Oh well...
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Old November 30th, 2012, 02:56 PM   #11
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Quote:
Originally Posted by ill tonkso View Post
Houses with gardens should be encouraged, alongside homegrown food for eco sensibility and self sufficiency. On apartment blocks the roof space should be made accessible to all residents as a communal garden. Give the roof enough depth for a decent soil fill and you get roof allotments to compensate for the lack of garden space. This has the added benefit of introducing more 'lungs' to our cities and will provide thermal insulation for the roof.
I dont see any benefit in trying to spread the destruction of food production which must be considered part of the urban footprint ever wider and ever more inefficient, "farming" at any level is not eco-friendly. Best to keep its negative effects contained by utilising the scale of efficiency that dedicated farms bring.

Stacked farms specifically for London could be a good idea but again only really efficient if it serves a large part of the population. I believe these have been trialled in Singapore quite successfully, again we are behind the curve.

Gardens can be eco-diverse but that solely relies on the ideology and (a lot of) effort of the person living there. The same person would create a eco-diverse balcony or patio or roof top or shared space.

I would say that the minister is merely jumping on the well marketed post war home ideology of the suburban dream, easy imagery to sell but doesnt add up.

Last edited by potto; November 30th, 2012 at 04:10 PM.
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Old November 30th, 2012, 03:18 PM   #12
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Quote:
Originally Posted by cnapan View Post
I don't think it's a class thing.

.......there are two different issues here. The first is how we build good environments to live in - regardless of population fluctuations, and the second is how we manage our society so that there aren't more and more people. Housing is just one of many things that suffers from the endless rise in demand. Any hope of sustainable food or energy dwindles each year we add another city's worth of people to the population. We just don't need to be doing this to ourselves. No matter how successful today's measures are at solving the housing, fuel, transport, health and other demands, it's all in vain if in 20 years you've gone and added another 3-5 million people to the population.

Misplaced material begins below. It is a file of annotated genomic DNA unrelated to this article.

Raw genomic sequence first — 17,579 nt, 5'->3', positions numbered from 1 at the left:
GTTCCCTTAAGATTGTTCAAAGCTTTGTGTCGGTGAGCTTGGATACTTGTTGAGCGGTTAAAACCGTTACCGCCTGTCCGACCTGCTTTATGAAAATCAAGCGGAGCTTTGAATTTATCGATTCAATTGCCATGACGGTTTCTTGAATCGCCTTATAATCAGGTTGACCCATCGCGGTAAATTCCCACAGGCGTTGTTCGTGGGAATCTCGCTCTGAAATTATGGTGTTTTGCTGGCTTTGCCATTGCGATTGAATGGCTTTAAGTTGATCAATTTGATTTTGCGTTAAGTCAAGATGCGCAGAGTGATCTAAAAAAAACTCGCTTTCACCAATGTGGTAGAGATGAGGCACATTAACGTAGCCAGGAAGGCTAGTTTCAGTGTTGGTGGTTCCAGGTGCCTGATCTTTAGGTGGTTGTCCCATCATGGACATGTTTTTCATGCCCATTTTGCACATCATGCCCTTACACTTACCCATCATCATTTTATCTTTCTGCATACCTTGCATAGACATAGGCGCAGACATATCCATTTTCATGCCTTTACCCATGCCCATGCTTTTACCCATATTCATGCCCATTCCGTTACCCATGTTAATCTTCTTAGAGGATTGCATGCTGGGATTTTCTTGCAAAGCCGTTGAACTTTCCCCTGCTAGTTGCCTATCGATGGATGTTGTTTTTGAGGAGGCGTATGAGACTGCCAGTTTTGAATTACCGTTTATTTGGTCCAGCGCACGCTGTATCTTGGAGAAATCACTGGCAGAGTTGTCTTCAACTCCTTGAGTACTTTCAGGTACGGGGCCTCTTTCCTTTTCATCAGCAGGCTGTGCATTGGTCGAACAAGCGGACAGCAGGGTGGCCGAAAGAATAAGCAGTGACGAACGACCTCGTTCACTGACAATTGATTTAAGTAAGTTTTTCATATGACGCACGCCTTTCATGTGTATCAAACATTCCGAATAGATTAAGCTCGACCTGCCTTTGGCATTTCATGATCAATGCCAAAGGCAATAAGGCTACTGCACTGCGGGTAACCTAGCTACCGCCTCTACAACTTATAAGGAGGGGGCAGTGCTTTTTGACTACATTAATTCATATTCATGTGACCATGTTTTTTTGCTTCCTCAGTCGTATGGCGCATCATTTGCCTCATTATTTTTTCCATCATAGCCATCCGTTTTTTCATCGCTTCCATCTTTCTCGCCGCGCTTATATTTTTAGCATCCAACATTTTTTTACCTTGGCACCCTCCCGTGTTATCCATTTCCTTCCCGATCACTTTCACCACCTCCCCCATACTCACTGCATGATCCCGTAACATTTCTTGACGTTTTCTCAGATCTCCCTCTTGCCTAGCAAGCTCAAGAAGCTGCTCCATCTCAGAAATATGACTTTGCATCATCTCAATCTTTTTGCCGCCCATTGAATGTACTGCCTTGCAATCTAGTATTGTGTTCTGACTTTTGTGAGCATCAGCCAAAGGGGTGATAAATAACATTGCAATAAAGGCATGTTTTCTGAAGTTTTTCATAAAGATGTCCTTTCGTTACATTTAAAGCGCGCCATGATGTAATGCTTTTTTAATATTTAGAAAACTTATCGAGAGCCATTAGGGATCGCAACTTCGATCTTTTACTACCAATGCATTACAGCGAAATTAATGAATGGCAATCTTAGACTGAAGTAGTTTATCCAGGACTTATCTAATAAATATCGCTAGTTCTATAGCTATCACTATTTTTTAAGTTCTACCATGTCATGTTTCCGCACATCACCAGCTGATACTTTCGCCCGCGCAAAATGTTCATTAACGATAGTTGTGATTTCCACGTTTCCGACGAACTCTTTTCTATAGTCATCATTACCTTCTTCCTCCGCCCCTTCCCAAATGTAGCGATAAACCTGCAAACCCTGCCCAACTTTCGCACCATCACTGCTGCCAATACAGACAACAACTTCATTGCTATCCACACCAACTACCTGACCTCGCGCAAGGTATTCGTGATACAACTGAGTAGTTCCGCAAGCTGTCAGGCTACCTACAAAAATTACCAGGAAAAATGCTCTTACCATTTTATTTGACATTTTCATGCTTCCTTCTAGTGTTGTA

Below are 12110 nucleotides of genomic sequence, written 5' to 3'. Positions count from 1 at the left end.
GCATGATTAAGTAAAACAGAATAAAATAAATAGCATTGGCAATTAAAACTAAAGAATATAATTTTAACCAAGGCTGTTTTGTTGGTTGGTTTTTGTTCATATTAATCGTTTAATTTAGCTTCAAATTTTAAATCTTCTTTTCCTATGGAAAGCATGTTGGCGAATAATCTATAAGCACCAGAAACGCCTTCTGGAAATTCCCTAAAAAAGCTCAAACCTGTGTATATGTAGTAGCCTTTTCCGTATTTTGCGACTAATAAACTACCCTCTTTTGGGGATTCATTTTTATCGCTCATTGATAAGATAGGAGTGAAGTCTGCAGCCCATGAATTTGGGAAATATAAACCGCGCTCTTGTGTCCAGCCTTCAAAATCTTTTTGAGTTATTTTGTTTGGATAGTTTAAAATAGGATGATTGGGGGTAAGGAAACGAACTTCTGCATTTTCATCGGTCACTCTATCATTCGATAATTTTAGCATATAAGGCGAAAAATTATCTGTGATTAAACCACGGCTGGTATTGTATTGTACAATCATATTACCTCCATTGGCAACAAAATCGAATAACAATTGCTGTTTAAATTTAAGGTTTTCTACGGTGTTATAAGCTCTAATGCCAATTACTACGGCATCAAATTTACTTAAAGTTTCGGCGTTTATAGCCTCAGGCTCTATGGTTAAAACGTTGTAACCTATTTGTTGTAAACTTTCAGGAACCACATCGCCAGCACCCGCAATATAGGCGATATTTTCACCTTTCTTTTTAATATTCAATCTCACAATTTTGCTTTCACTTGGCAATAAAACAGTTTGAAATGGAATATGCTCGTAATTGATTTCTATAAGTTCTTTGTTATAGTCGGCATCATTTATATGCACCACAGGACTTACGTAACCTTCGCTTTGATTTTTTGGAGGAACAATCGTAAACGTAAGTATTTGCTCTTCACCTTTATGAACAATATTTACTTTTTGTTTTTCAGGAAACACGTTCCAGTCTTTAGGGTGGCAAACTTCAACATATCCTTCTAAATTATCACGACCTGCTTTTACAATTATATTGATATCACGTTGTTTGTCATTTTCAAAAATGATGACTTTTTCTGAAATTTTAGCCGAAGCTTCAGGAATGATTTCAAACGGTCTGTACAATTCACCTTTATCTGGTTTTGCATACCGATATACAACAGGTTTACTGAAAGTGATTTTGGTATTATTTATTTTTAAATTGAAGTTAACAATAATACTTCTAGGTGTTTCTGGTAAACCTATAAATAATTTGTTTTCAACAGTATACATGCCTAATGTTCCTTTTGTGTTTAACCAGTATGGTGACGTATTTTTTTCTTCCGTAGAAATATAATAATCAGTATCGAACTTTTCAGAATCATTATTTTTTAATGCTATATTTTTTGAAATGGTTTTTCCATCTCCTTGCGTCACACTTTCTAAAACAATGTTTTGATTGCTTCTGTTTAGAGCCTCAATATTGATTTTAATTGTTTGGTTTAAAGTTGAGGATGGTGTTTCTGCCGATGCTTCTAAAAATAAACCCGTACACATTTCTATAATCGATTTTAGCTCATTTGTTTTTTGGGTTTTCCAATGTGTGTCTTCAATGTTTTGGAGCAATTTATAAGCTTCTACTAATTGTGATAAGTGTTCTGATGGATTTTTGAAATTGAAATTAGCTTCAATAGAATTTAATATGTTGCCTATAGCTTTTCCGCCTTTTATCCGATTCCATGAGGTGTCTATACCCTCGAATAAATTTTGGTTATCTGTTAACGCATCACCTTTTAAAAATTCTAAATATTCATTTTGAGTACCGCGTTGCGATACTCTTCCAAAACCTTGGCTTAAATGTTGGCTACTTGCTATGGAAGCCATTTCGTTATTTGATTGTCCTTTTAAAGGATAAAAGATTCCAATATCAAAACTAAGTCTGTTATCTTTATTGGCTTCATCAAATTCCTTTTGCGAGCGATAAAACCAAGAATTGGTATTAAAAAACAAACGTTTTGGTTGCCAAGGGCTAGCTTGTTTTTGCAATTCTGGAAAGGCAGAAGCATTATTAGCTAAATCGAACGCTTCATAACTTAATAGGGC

It really isn't too much to ask to limit the numbers of people coming into the country be no more than is required to stabilise the population. We then wouldn't be facing endless fights over whether this field should forever be turned to tarmac or that field.

Oh well...
If it isn't a class thing then why are you being such a snob yourself!

You clearly have a predetermined idea of what a home should look like.

One I suspect is based on the very class issues that Darjole brought up that have been ground into a part of the mind set of this country for the past 300 years.

The romanticisation of the rural and the demonising of the urban.
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Old November 30th, 2012, 03:25 PM   #13
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Quote:
Originally Posted by DarJoLe View Post
I still don't think we've exploited the notion of houses with gardens that essentially are blocks of apartments.
You mean like this?

From the AJ.
Housing goes back to back-to-back
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Old November 30th, 2012, 03:27 PM   #14
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All this talk about running out of space is absolutely ludicrous. We have vast amounts of space!

Currently only 6.8% of the UK is built on. That figure includes all rural roads and villages. This compares to nearly 13% of the UK land mass that is covered by forest. People get upset that we are losing our woodland when in fact it is actually increasing and covers nearly double the land that urban delopment takes up.